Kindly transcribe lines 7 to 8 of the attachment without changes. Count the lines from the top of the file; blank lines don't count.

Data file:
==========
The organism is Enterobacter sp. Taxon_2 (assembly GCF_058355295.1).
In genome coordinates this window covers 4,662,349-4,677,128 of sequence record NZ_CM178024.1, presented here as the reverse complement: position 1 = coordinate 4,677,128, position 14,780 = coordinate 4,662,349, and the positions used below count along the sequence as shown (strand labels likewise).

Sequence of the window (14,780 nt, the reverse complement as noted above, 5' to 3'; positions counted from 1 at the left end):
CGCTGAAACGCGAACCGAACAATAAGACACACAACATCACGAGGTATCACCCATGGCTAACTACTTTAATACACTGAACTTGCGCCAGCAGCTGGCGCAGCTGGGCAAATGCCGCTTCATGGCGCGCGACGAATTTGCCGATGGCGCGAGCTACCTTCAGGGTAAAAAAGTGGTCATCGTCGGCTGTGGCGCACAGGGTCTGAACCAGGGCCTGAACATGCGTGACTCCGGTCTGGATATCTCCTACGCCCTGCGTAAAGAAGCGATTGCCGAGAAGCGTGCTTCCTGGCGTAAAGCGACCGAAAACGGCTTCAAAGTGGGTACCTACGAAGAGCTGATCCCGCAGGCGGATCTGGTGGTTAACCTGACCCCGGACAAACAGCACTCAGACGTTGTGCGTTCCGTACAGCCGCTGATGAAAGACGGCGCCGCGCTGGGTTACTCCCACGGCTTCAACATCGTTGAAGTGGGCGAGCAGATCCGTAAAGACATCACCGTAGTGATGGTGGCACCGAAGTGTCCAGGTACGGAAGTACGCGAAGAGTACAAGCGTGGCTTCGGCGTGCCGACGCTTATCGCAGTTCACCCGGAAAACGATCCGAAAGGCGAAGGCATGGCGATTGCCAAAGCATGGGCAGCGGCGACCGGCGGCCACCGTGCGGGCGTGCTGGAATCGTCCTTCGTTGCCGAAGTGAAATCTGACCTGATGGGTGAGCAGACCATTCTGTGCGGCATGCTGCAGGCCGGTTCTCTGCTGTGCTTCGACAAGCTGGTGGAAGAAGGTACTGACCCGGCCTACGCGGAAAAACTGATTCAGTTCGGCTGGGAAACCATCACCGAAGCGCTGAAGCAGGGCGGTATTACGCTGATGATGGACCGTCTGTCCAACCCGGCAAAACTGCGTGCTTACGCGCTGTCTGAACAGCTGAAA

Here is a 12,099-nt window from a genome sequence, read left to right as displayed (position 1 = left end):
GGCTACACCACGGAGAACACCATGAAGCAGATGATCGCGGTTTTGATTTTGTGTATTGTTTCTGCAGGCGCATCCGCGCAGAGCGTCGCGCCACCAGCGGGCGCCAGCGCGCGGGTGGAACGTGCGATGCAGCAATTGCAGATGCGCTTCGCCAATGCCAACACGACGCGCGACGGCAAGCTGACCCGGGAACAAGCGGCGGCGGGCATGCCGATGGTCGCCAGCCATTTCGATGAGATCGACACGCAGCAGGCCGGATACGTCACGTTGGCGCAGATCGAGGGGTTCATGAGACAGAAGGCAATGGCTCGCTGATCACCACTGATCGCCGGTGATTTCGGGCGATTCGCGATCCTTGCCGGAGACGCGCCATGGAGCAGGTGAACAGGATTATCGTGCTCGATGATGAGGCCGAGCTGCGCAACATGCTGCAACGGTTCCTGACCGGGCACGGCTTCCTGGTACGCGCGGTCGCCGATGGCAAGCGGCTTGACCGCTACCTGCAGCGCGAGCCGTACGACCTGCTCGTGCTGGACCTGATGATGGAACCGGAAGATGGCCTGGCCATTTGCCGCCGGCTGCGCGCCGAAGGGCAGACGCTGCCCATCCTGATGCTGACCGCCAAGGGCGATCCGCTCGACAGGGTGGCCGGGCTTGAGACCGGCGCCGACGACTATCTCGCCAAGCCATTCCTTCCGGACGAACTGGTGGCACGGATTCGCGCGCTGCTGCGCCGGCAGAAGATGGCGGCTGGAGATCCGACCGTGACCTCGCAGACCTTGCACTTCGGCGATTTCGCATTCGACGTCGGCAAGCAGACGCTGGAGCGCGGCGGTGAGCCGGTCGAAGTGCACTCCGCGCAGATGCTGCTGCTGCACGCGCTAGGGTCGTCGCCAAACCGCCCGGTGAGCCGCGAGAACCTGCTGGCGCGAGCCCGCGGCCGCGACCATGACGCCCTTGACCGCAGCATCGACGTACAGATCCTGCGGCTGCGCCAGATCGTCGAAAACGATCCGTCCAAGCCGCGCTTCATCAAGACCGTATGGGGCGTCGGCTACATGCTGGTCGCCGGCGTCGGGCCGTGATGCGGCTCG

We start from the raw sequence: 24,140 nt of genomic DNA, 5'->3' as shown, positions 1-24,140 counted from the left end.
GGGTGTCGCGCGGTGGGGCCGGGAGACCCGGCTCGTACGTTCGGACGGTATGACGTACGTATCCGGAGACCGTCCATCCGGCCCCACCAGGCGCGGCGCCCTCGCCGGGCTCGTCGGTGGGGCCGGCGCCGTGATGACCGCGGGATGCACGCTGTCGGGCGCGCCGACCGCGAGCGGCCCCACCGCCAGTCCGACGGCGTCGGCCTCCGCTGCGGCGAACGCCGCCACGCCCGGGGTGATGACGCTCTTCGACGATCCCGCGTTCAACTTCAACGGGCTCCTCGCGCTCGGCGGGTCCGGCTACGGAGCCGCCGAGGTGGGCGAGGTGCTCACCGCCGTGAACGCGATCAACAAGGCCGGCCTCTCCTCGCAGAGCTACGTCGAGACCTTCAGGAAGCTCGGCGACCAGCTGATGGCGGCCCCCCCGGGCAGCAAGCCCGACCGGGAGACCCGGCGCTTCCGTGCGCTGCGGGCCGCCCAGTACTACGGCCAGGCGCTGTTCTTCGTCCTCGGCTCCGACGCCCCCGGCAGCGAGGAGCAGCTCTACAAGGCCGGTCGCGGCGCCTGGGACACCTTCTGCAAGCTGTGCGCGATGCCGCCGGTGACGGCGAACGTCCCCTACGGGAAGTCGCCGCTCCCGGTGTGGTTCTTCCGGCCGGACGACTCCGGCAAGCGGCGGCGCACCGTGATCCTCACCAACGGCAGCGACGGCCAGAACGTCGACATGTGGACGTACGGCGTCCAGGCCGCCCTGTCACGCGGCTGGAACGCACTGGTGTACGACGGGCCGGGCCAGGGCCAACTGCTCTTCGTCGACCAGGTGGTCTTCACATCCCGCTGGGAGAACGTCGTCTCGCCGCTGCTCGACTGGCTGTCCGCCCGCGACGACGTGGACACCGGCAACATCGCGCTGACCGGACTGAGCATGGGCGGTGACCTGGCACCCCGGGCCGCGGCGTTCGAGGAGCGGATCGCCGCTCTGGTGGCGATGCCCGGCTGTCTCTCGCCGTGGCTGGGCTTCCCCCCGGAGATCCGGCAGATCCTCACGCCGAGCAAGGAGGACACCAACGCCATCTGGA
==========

We start from the raw sequence: 24,140 nt of genomic DNA, 5'->3' as shown, positions 1-24,140 counted from the left end.
GGGTGTCGCGCGGTGGGGCCGGGAGACCCGGCTCGTACGTTCGGACGGTATGACGTACGTATCCGGAGACCGTCCATCCGGCCCCACCAGGCGCGGCGCCCTCGCCGGGCTCGTCGGTGGGGCCGGCGCCGTGATGACCGCGGGATGCACGCTGTCGGGCGCGCCGACCGCGAGCGGCCCCACCGCCAGTCCGACGGCGTCGGCCTCCGCTGCGGCGAACGCCGCCACGCCCGGGGTGATGACGCTCTTCGACGATCCCGCGTTCAACTTCAACGGGCTCCTCGCGCTCGGCGGGTCCGGCTACGGAGCCGCCGAGGTGGGCGAGGTGCTCACCGCCGTGAACGCGATCAACAAGGCCGGCCTCTCCTCGCAGAGCTACGTCGAGACCTTCAGGAAGCTCGGCGACCAGCTGATGGCGGCCCCCCCGGGCAGCAAGCCCGACCGGGAGACCCGGCGCTTCCGTGCGCTGCGGGCCGCCCAGTACTACGGCCAGGCGCTGTTCTTCGTCCTCGGCTCCGACGCCCCCGGCAGCGAGGAGCAGCTCTACAAGGCCGGTCGCGGCGCCTGGGACACCTTCTGCAAGCTGTGCGCGATGCCGCCGGTGACGGCGAACGTCCCCTACGGGAAGTCGCCGCTCCCGGTGTGGTTCTTCCGGCCGGACGACTCCGGCAAGCGGCGGCGCACCGTGATCCTCACCAACGGCAGCGACGGCCAGAACGTCGACATGTGGACGTACGGCGTCCAGGCCGCCCTGTCACGCGGCTGGAACGCACTGGTGTACGACGGGCCGGGCCAGGGCCAACTGCTCTTCGTCGACCAGGTGGTCTTCACATCCCGCTGGGAGAACGTCGTCTCGCCGCTGCTCGACTGGCTGTCCGCCCGCGACGACGTGGACACCGGCAACATCGCGCTGACCGGACTGAGCATGGGCGGTGACCTGGCACCCCGGGCCGCGGCGTTCGAGGAGCGGATCGCCGCTCTGGTGGCGATGCCCGGCTGTCTCTCGCCGTGGCTGGGCTTCCCCCCGGAGATCCGGCAGATCCTCACGCCGAGCAAGGAGGACACCAACGCCATCTGGA